Okay… this is not the posting I was planning on making this week, but I learned something new in .NET 2.0 that I thought was outrageously cool and I have never seen before. Here it is:
Sometimes there are application constants that you want to be able to set up that are not used in a user interface. Things like the URL to your web service where, though you could put it into the Web.Config, it just wouldn’t be the right thing to do as it’s not something you want to be configurable. Imagine the following scenario: You are building an assembly that contains your web service proxy classes. You don’t want clients to inadvertently change this setting to something incorrect and then have them call to tell you that your application is not working… argh!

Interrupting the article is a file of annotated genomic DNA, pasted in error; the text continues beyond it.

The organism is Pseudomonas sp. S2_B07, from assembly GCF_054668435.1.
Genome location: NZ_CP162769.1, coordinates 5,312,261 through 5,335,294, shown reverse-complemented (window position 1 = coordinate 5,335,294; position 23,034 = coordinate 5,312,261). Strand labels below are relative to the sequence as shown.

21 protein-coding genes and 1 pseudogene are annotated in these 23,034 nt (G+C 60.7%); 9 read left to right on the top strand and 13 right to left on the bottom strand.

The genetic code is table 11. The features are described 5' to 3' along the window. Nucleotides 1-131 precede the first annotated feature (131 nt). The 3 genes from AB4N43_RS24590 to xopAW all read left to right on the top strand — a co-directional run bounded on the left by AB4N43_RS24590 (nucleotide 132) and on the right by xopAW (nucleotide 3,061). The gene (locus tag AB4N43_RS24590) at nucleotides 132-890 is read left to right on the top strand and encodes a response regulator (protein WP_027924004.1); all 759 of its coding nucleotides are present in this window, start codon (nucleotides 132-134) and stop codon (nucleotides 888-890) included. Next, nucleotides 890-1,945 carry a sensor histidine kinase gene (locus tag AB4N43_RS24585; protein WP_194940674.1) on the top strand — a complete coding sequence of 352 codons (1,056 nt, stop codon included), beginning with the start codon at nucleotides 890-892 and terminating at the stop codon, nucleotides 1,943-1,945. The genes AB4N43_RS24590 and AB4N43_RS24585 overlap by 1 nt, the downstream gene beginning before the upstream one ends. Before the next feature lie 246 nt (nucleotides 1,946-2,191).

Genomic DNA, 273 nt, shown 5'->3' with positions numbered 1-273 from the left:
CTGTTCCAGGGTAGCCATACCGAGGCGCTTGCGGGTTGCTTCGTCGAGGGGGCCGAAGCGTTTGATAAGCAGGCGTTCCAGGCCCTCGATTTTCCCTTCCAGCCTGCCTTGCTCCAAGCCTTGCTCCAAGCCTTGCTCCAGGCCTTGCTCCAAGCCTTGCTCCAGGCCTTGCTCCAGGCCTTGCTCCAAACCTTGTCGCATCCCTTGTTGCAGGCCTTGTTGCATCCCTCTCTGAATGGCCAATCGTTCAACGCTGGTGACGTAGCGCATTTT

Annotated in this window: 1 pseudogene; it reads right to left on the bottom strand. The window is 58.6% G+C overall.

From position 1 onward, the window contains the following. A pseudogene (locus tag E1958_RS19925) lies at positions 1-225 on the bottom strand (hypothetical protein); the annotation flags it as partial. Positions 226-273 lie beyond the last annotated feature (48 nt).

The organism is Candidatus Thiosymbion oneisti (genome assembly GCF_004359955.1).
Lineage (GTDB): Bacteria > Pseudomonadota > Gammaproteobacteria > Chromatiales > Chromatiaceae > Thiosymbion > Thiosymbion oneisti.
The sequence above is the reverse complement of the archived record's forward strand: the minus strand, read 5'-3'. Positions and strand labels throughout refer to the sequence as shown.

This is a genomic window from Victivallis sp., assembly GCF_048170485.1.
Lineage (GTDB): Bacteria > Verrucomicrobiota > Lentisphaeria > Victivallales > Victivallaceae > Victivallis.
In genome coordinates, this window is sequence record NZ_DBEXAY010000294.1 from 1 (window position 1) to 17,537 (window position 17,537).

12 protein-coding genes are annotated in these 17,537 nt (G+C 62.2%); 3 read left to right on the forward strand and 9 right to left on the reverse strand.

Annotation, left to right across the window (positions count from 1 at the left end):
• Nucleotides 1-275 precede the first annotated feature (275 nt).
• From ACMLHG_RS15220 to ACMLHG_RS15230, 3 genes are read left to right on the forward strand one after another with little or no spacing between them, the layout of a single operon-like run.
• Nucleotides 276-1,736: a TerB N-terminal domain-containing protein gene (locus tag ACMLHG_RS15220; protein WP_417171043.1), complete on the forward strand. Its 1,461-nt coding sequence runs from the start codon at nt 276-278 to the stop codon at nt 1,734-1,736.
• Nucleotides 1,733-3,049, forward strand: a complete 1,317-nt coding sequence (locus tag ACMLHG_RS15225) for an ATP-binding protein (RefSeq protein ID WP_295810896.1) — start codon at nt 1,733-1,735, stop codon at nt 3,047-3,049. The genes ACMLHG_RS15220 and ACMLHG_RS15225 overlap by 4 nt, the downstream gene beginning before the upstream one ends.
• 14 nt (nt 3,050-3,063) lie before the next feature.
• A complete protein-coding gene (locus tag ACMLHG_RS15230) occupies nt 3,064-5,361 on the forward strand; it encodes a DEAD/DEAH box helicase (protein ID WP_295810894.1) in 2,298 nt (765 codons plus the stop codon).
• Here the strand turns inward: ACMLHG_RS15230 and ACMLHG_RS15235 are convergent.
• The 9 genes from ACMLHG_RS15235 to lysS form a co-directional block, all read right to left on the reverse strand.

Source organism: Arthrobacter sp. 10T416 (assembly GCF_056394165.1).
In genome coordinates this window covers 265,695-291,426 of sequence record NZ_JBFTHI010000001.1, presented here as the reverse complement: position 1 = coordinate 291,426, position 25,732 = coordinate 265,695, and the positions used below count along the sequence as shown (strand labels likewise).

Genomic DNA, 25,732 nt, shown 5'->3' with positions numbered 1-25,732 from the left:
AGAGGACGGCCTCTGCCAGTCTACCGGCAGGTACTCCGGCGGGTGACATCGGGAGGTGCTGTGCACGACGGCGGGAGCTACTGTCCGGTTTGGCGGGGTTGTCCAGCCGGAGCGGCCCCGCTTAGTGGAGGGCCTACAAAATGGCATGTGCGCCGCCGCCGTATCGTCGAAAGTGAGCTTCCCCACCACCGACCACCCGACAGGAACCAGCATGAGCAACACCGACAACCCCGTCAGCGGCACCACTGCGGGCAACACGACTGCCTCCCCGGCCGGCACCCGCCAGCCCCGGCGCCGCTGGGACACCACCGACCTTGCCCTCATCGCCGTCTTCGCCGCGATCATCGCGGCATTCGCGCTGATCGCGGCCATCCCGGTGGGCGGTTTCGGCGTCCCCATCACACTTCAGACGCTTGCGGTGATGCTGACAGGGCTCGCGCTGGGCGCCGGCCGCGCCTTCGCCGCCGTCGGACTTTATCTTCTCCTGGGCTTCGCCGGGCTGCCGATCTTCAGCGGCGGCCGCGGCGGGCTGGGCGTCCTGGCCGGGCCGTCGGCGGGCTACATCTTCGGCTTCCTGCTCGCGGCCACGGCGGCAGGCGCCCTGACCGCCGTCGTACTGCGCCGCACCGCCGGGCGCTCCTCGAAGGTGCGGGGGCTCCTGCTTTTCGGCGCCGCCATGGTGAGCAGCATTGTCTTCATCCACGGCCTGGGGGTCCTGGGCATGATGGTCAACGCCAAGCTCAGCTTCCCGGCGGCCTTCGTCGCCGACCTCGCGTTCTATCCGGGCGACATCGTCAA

So, you create a new Settings file (Add > New Item > Settings File) for your project (yeah, this was the first time I ever noticed that item in the create new item templates myself!). This will create the file in the Properties folderf your project. Just like a strongly typed resource, you can add entries into the file that is simply an XML file (behind the scenes). To access the settings from code, you use something similar to the following:
stringwebServiceUrl = global::MyNamespace.Properties.Settings.Default.WebServiceUrl;
If you are wanting to change this for different deployment environments (re: the scenario I mentioned previously) and are using a built tool such as Nant, you can simply repace the text prior to building the assembly.
I have not been able to find any documentation on the use of the global keyword along with what I can only assume is a scope resolution operator (which I have only ever seen used in c++). If you’ve seen this, I’d lvoe to read more about it. Post a comment.